Privacy concerns loom over Apple scanning for child abuse images

Privacy concerns loom over Apple scanning for child abuse images

Soon all Apple platforms will be actively scanning and analyzing user devices in real time.

This week Apple said its iPhones and iPads will soon start scanning to detect images containing child sexual abuse. The devices would then automatically report them when they upload them to Apple’s online storage in the United States.

The new tool would supposedly use a “neural matching function” called NeuralMatch to detect if images on a user’s device match known child sexual abuse material (CSAM) fingerprints. Although Apple claims it has taken user privacy into consideration, there are also concerns that the tech may open the door to unintended misuse. The concerns are particularly acute when it comes to surveillance.

Privacy experts are raising red flags

Matthew Green, an associate professor at Johns Hopkins Information Security Institute, is a well-known security expert who is raising the alarm. Green has written extensively about Apple’s privacy methods over the years. “I’ve had independent confirmation from multiple people that Apple is releasing a client-side tool for CSAM scanning tomorrow,” Green tweeted in a thread late last night. “This is a really bad idea.”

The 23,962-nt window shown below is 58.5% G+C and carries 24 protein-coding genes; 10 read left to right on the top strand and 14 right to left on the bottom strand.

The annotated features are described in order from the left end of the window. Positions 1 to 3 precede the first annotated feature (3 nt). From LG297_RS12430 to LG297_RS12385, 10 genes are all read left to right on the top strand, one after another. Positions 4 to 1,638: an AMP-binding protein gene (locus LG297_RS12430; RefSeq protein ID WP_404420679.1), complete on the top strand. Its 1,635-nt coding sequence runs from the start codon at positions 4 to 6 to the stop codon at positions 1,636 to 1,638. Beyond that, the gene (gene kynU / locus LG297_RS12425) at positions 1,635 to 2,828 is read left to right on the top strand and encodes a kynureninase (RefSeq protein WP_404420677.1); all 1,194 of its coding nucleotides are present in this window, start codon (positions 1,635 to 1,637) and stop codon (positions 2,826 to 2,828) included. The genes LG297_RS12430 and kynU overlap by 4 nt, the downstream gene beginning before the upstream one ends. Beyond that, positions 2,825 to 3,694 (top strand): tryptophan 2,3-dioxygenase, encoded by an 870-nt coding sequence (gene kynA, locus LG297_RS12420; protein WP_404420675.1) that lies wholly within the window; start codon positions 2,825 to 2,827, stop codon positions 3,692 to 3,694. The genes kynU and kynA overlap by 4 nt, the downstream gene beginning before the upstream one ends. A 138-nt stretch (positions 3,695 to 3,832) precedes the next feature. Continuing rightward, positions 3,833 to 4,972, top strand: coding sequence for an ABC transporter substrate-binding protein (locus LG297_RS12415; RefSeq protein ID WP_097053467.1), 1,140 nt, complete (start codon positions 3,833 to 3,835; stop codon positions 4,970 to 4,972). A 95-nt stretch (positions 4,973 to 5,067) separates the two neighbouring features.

“These tools will allow Apple to scan your iPhone photos for photos that match a specific perceptual hash, and report them to Apple servers if too many appear.”

In a blog post, Apple said that it wants to protect children from predators by limiting the spread of  Child Sexual Abuse Material, CSAM. “This program is ambitious, and protecting children is an important responsibility,” Apple said. “Our efforts will evolve and expand over time.”

But Greg Nojeim of the Center for Democracy and Technology in Washington, DC said that “Apple is replacing its industry-standard end-to-end encrypted messaging system with an infrastructure for surveillance and censorship.”

This, he said, would make users “vulnerable to abuse and scope-creep not only in the United States, but around the world.”

“Apple should abandon these changes and restore its users’ faith in the security and integrity of their data on Apple devices and services.”

This feature is coming in an update later this year to accounts set up as families in iCloud for iOS 15, iPadOS 15, and macOS Monterey.